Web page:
https://tvtropes.org/pmwiki/pmwiki.php/Main/MentalTimeTravel

    It has no realistic basis. The closest real life analogy is amnesia, or a long coma.
     
  15. Aug 9, 2018 #14

    Drakkith

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    Ah, there's a good philosophical question, "If everyone has memories of the past 20 years, is it the same as those 20 years actually happening?"

    I wouldn't word this as the universe itself skipping forward in time since it only affects the protagonist. I'd just say that the protagonist himself is jumping through time. Or something like that. Emphasis on the protagonist, not the universe.
     
  16. Aug 9, 2018 #15
    Ah yes, that's close to what I'm thinking of, it might work better, thanks. On a side not, could time skip anyways without violating the laws of physics or is it just impossible?
     
  17. Aug 10, 2018 #16

    Drakkith

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    The idea of a "time skip" is not well defined but it suggests a discontinuity in time. This would cause "world-lines" (the path an object takes through spacetime) to abruptly end. The only other places these abrupt discontinuities arise in physics are in the singularities of black holes. The problem with this is that singularities completely obliterate any predictive power our theories have beyond them. Normally you can always make at least some kind of approximation about what will happen if you don't know all of the details and these approximations will vary in their accuracy. But with a singularity there isn't anything. World-lines just end. Objects that pass into a singularity simply don't exist in the universe anymore in any sense. They are just gone.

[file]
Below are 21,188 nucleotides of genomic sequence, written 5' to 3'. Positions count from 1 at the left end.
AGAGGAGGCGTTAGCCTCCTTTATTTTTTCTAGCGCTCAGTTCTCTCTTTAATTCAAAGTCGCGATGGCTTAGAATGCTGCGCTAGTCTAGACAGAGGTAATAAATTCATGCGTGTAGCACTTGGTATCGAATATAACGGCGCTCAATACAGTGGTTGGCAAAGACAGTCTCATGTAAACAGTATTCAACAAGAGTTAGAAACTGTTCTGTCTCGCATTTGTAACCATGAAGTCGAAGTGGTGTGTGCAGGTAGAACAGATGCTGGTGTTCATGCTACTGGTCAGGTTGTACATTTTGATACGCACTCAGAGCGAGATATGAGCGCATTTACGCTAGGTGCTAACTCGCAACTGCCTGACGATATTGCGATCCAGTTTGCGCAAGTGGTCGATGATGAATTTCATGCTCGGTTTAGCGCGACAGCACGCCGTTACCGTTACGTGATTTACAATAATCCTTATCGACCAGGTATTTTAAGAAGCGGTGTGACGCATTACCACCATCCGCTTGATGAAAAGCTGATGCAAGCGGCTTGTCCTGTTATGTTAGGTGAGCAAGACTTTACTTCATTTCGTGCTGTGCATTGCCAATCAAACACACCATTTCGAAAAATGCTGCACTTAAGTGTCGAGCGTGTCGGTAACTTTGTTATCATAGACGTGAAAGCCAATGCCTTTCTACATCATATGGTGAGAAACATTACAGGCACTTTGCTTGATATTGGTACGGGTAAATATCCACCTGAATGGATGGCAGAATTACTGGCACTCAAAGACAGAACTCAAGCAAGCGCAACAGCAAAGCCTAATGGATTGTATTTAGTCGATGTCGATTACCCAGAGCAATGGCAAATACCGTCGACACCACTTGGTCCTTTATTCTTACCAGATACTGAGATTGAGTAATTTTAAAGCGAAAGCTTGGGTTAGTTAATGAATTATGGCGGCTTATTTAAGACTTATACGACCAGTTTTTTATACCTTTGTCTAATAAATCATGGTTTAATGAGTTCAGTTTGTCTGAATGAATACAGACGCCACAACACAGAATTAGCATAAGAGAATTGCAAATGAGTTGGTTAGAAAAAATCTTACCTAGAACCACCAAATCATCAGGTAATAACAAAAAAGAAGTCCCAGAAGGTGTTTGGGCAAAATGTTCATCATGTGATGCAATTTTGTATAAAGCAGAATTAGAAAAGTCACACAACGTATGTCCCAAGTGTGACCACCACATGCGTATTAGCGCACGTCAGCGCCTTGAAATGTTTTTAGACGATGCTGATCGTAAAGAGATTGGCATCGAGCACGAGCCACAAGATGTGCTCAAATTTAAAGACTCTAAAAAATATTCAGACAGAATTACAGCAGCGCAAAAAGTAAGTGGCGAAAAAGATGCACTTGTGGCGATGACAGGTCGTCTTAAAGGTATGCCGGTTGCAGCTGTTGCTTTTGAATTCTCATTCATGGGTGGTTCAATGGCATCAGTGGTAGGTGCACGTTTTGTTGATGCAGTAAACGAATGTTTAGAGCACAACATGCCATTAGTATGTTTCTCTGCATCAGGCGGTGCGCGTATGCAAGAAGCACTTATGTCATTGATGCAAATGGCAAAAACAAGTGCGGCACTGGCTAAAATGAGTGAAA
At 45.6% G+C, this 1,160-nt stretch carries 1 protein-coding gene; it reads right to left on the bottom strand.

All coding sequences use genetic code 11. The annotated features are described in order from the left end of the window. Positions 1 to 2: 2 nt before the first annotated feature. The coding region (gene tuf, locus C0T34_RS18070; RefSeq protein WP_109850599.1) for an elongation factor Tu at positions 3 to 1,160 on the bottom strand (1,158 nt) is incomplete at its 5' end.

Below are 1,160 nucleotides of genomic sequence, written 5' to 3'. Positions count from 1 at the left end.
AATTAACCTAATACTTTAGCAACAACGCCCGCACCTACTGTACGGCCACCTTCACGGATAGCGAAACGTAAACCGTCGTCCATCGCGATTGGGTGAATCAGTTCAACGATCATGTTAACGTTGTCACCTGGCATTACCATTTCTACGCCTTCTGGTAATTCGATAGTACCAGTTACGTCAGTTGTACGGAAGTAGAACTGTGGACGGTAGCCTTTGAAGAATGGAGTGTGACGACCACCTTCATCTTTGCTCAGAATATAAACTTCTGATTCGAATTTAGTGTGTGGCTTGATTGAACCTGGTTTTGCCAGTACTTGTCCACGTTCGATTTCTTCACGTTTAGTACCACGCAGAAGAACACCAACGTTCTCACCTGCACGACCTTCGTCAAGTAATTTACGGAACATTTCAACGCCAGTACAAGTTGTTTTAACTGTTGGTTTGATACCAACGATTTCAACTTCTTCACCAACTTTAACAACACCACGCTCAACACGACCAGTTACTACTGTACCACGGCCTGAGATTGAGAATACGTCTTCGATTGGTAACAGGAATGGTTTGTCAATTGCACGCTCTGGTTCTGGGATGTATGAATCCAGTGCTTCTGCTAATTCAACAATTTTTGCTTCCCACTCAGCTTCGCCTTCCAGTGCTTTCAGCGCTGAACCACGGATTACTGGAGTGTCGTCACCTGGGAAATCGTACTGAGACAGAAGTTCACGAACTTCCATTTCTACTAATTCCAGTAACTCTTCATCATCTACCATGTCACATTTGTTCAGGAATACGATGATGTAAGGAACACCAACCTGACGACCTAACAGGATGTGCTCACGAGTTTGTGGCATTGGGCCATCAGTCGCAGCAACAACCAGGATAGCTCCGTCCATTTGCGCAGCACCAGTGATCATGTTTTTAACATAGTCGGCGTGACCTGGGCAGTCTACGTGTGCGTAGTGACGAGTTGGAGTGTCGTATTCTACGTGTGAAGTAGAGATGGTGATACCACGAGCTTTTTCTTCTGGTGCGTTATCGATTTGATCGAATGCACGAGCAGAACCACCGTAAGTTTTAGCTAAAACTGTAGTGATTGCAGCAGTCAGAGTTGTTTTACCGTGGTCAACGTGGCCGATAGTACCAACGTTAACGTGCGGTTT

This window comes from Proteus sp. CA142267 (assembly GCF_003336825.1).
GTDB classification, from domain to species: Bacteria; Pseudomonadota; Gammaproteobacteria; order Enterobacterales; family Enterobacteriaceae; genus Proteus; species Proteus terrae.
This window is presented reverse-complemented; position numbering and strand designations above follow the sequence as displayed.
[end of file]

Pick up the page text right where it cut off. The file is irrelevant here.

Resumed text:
Of course, it is very widely believed that singularities are not real, but are in fact artifacts of our limited understanding of physics at the immense energy and density scales that give rise to singularities in our models. In other words we don't know the "actual" laws of physics and our current theories are merely good approximations until you get to these extreme scales.
     
  18. Aug 10, 2018 #17
    Yes, I understand, but if time skipped, wouldn't the worldline of objects just end and then start up again, with a big gap? And since there is a big gap, we would notice the missing time, wouldn't we? Basically my overall question is, can time itself skip forward in the real world (to make the novel realistic) or would that be fantasy?
     
  19. Aug 10, 2018 #18

    Drakkith

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    Not in real-world physics, no. World lines don't start or end except possibly during creation/annihilation events at the subatomic scale when particles are created or destroyed. I say 'possibly' because General Relativity and Quantum Physics are not united, so I'm not sure how wordlines (something from GR) are treated in QM, if they're dealt with at all. But in any case, the energy of these events is conserved and the events themselves follow known laws. With a 'skip' the wordlines, and thus the objects, simply end. There's no known event such as an annihilation event (which conserves energy and momentum and other conserved quantities) that follows. All of the major laws of physics, especially conservation laws, are broken.

    It would be pure fantasy. A time skip is simply not compatible with our current understanding of the laws of physics.
     
  20. Aug 11, 2018 #19
    Ok, thanks. If I do use the premise and avoid the laws of physics, realistically, if a skip in time occurred, would it be noticeable? I assume yes as at one moment you're 25 and in bed and the next you're 45 on holidays or whatever, with no memory, as the events never occurred. What do you think?
     
  21. Aug 11, 2018 #20

    Vanadium 50

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    If you're avoiding the laws of physics, it can be anything you want.
     
    Last edited: Aug 11, 2018